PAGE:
In the Gospel for Monday of Holy Week, Jesus dines with Mary, Martha, and Lazarus.  “Mary took a liter of costly perfumed oil made from genuine aromatic nard and anointed the feet of Jesus and dried them with her hair; the house was filled with the fragrance of the oil” (John 12: 3).  Mary, Martha, and Lazarus are close friends of Jesus.  Mary spares no expense to show Jesus hospitality.  A good host in First Century Palestine welcomed guests by washing and anointing their feet.  The feet of the guests get dirty and sore after walking the dusty roads.  Mary used the best oil in the house.  Good friends share generously with one another.  I like to cook my best dish or share my vintage wine with my special guests.  Mary is a Christian witness for us.  She gives all she has for Jesus.  Friends of Jesus share generously with others, especially those in need.  How good is your friendship with Jesus?

In the Gospel for Friday of the Fifth Week of Lent, Jesus defends himself again those who want to stone him.  “If I do not perform my Father’s works, do not believe me; but if I perform them, even if you do not believe me, believe the works, so that you may realize and understand that the Father is in me and I am in the Father” (John 10: 37-38).  Jesus asks why they object to his  good works.  They accuse him of claiming to be God.  He replies that his good works testify to his intimate union with God.  Jesus’ works do good because he does them by God’s authority.  The things we do for others are good because we do them for God, not for ourselves.  How has God accomplished good things for others through you?



In the Gospel for Thursday of the Fifth Week of Lent, Jesus promises those who keep his word will never experience death.  His detractors challenge his authority to speak for  God.  Jesus contrasts his intimate relationship with God to theirs.  “You do not know him, but I know him.  And if I should say that I do not know him, I would be like you a liar.  But I do know him and I keep his word” (John 8: 55).  Jesus knows God desires life for all.  Jesus honors God by restoring people to physical and spiritual life.  He heals the blind man and raises Lazarus from the dead.  He honors the Samaritan woman and forgives the woman caught in adultery.  By God’s grace, we can restore life to those in pain with a prayer, a visit, loving compassion, and more.  What does Jesus want you to do to help someone you know who is suffering?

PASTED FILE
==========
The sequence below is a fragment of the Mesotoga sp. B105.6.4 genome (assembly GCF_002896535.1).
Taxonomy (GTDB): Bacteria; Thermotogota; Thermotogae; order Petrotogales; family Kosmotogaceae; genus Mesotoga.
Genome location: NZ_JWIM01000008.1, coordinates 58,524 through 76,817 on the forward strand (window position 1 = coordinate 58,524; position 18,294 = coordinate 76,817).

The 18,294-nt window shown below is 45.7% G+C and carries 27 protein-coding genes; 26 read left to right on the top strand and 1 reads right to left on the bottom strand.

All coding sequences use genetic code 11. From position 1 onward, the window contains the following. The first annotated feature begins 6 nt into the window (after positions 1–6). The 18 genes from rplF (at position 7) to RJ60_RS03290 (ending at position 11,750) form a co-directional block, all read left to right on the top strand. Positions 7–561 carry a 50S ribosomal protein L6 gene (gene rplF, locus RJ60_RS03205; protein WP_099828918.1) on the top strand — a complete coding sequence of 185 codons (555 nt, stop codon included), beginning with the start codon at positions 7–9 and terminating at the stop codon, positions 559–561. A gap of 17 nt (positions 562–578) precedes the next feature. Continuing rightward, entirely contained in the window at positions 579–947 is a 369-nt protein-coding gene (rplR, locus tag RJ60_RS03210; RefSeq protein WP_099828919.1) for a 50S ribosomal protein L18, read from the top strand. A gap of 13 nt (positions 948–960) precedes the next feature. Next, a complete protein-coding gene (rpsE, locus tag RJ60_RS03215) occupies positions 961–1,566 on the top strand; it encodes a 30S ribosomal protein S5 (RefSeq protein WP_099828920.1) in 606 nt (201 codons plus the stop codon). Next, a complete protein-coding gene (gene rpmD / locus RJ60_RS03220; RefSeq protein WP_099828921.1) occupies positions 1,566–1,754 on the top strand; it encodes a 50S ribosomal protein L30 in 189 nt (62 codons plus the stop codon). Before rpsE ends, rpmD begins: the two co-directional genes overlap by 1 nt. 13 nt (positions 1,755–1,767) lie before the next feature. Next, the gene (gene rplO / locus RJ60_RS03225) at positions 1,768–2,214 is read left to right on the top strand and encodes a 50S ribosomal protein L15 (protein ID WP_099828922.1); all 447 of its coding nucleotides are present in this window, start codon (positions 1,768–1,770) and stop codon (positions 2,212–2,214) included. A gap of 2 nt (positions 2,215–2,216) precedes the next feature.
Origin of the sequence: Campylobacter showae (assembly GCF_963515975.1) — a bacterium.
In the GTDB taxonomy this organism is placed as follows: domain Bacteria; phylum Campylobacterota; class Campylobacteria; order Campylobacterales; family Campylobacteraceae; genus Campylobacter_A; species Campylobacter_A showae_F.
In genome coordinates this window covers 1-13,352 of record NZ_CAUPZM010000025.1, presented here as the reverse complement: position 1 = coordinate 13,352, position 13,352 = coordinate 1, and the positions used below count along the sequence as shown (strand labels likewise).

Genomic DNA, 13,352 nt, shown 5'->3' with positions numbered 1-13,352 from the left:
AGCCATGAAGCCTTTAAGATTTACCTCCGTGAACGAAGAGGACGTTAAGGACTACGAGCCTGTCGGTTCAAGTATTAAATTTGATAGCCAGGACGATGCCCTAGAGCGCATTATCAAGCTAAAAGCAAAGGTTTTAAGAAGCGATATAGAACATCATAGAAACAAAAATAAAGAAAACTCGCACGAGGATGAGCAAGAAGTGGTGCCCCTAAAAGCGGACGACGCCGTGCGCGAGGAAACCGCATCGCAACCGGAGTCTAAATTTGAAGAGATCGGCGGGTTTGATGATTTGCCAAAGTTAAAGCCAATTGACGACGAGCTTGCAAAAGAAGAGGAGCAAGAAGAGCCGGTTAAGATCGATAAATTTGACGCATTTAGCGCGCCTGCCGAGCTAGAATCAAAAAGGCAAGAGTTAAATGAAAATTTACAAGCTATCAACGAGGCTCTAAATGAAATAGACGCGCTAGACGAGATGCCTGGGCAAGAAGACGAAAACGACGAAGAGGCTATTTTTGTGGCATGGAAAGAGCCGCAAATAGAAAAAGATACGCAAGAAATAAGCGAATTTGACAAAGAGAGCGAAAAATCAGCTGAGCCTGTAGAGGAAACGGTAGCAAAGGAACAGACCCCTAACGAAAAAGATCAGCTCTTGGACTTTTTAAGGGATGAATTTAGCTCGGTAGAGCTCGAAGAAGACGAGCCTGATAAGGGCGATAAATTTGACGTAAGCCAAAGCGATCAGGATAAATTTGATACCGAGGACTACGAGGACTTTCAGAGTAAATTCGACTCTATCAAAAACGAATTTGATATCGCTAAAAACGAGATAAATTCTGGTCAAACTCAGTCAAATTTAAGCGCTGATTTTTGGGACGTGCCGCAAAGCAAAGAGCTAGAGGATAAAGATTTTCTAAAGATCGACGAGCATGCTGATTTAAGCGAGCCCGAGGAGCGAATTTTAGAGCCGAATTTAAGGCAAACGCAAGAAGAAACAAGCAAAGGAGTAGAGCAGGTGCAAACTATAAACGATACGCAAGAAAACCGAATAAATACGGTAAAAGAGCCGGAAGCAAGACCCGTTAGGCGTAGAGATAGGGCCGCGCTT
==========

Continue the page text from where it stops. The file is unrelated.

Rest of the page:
In the Gospel for Wednesday of the Fifth Week of Lent, Jesus argues with those who seek his life.  “If you were Abraham’s children, you would be doing the works of Abraham.  But now you are trying to kill me, a man who has told you the truth that I heard from God; Abraham did not do this” (John 8: 39b-40).  Those who are true children of Abraham claim God as their Father.  Those who claim God as their Father, believe Jesus is the one sent from God.  Their love of Jesus brings a new relationship with God.  We love God when we love like Jesus.  Jesus wants us to love even our enemies.  Jesus speaks for God.  How well are you listening?

In the Gospel for Tuesday of the Fifth Week of Lent, Jesus reveals himself as Lord.  “When you lift up the Son of Man, then you will realize that I AM, and that I do nothing on my own, but I say only what the Father taught me.  The one who sent me is with me.  He has not left me alone, because I always do what is pleasing to him” (John 8: 28-29).  Some who disbelieve plot his crucifixion.  The crucifixion is a sign of Jesus’ union with God.  So God does not abandon Jesus on the cross.  God continues through the Risen Lord to accompany us in our suffering.  God does not leave us alone.  I am struggling with a painful family separation.  I am relying on God’s healing power for me and my family.  How does God accompany you in your struggles?  How do accompany others?

In the Gospel for Monday of the Fifth Week of Lent, Jesus is teaching in the Temple.  “I am the light of the world.  Whoever follows me will not walk in darkness, but will have the light of life” (John 8: 12).  Jesus challenges the complacency of his Jewish listeners.  They believed Jerusalem and the Temple the light to all nations in God’s reign.  Jesus wants them to see things differently.  He wants them to focus on what really matters to God.  He is the light that shows the way to God.  He inaugurates the reign of God by his unconditional love, even to death.  How can Jesus help you see more clearly God’s love in your life?